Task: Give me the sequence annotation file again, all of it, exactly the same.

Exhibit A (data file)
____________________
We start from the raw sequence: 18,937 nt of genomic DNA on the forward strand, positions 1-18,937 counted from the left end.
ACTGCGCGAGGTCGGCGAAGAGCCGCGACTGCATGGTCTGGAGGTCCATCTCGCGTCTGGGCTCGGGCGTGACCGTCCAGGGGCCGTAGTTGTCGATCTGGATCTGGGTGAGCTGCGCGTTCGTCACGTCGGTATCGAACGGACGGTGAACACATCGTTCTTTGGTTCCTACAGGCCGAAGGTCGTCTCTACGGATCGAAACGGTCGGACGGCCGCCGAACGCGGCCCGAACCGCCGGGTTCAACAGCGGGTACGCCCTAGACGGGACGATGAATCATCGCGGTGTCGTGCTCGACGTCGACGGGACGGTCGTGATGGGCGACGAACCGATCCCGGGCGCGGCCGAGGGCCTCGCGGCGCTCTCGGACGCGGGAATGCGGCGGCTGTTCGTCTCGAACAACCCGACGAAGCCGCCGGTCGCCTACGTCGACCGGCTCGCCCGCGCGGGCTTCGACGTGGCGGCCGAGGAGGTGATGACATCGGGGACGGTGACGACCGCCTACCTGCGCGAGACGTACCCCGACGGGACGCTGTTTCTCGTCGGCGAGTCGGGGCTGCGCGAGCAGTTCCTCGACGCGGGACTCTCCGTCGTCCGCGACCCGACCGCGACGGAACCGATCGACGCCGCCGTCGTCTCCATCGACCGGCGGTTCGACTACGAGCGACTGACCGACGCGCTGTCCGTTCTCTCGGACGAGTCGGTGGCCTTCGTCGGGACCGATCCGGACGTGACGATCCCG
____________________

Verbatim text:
We start from the raw sequence: 18,937 nt of genomic DNA on the forward strand, positions 1-18,937 counted from the left end.
ACTGCGCGAGGTCGGCGAAGAGCCGCGACTGCATGGTCTGGAGGTCCATCTCGCGTCTGGGCTCGGGCGTGACCGTCCAGGGGCCGTAGTTGTCGATCTGGATCTGGGTGAGCTGCGCGTTCGTCACGTCGGTATCGAACGGACGGTGAACACATCGTTCTTTGGTTCCTACAGGCCGAAGGTCGTCTCTACGGATCGAAACGGTCGGACGGCCGCCGAACGCGGCCCGAACCGCCGGGTTCAACAGCGGGTACGCCCTAGACGGGACGATGAATCATCGCGGTGTCGTGCTCGACGTCGACGGGACGGTCGTGATGGGCGACGAACCGATCCCGGGCGCGGCCGAGGGCCTCGCGGCGCTCTCGGACGCGGGAATGCGGCGGCTGTTCGTCTCGAACAACCCGACGAAGCCGCCGGTCGCCTACGTCGACCGGCTCGCCCGCGCGGGCTTCGACGTGGCGGCCGAGGAGGTGATGACATCGGGGACGGTGACGACCGCCTACCTGCGCGAGACGTACCCCGACGGGACGCTGTTTCTCGTCGGCGAGTCGGGGCTGCGCGAGCAGTTCCTCGACGCGGGACTCTCCGTCGTCCGCGACCCGACCGCGACGGAACCGATCGACGCCGCCGTCGTCTCCATCGACCGGCGGTTCGACTACGAGCGACTGACCGACGCGCTGTCCGTTCTCTCGGACGAGTCGGTGGCCTTCGTCGGGACCGATCCGGACGTGACGATCCCG